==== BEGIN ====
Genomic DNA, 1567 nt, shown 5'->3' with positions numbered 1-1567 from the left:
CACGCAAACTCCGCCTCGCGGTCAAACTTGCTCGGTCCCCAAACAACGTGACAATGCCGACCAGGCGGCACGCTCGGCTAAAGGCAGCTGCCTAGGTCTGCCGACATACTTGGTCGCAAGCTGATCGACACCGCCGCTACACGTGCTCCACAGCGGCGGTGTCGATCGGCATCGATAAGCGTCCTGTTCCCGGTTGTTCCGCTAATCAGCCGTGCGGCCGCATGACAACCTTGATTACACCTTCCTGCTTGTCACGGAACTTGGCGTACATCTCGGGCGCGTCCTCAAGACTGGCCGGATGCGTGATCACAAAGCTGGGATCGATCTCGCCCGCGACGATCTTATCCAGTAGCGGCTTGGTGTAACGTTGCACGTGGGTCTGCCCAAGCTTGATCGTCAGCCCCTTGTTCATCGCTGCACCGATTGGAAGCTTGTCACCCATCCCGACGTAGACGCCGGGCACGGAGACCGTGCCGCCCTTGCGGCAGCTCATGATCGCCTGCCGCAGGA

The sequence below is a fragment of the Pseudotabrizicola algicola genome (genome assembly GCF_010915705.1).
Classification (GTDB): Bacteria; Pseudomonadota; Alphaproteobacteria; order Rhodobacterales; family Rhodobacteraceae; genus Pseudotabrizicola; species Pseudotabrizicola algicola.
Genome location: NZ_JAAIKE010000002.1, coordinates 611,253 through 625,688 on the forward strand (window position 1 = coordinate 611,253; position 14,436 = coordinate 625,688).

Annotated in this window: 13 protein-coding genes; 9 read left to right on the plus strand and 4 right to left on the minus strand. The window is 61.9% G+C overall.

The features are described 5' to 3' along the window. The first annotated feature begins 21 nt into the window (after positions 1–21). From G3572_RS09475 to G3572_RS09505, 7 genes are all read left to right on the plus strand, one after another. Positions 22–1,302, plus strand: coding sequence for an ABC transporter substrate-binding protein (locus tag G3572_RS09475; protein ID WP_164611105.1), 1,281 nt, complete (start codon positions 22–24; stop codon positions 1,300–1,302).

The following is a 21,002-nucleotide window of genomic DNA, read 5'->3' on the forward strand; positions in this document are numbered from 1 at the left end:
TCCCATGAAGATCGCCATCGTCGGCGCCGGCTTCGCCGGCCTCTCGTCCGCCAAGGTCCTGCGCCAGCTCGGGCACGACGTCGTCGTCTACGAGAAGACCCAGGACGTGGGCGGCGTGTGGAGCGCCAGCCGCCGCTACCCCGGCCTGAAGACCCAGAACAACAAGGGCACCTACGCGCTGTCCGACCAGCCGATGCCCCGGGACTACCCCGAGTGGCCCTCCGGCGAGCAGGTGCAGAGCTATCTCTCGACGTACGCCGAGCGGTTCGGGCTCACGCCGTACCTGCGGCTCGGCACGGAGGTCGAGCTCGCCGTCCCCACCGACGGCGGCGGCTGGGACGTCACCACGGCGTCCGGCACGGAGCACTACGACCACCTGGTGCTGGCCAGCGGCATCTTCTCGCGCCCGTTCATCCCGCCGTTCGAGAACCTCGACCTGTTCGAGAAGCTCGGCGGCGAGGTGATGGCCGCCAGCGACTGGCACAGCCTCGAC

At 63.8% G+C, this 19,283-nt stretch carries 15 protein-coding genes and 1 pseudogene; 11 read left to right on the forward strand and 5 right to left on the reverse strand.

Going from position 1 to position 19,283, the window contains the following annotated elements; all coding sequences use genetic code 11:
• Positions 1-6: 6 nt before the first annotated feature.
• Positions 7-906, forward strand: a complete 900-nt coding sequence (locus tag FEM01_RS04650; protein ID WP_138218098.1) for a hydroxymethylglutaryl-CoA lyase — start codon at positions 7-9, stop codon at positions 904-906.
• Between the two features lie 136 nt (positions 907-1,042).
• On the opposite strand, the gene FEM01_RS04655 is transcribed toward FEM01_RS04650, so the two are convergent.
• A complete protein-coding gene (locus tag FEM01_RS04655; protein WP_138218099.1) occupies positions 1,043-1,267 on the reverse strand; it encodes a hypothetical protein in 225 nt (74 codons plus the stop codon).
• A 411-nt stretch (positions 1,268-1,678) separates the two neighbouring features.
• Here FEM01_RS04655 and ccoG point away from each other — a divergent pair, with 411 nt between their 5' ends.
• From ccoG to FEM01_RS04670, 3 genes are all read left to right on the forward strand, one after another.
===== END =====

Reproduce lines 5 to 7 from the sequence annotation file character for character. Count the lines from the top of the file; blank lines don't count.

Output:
Genome location: NZ_JAAIKE010000002.1, coordinates 611,253 through 625,688 on the forward strand (window position 1 = coordinate 611,253; position 14,436 = coordinate 625,688).

Annotated in this window: 13 protein-coding genes; 9 read left to right on the plus strand and 4 right to left on the minus strand. The window is 61.9% G+C overall.

The features are described 5' to 3' along the window. The first annotated feature begins 21 nt into the window (after positions 1–21). From G3572_RS09475 to G3572_RS09505, 7 genes are all read left to right on the plus strand, one after another. Positions 22–1,302, plus strand: coding sequence for an ABC transporter substrate-binding protein (locus tag G3572_RS09475; protein ID WP_164611105.1), 1,281 nt, complete (start codon positions 22–24; stop codon positions 1,300–1,302).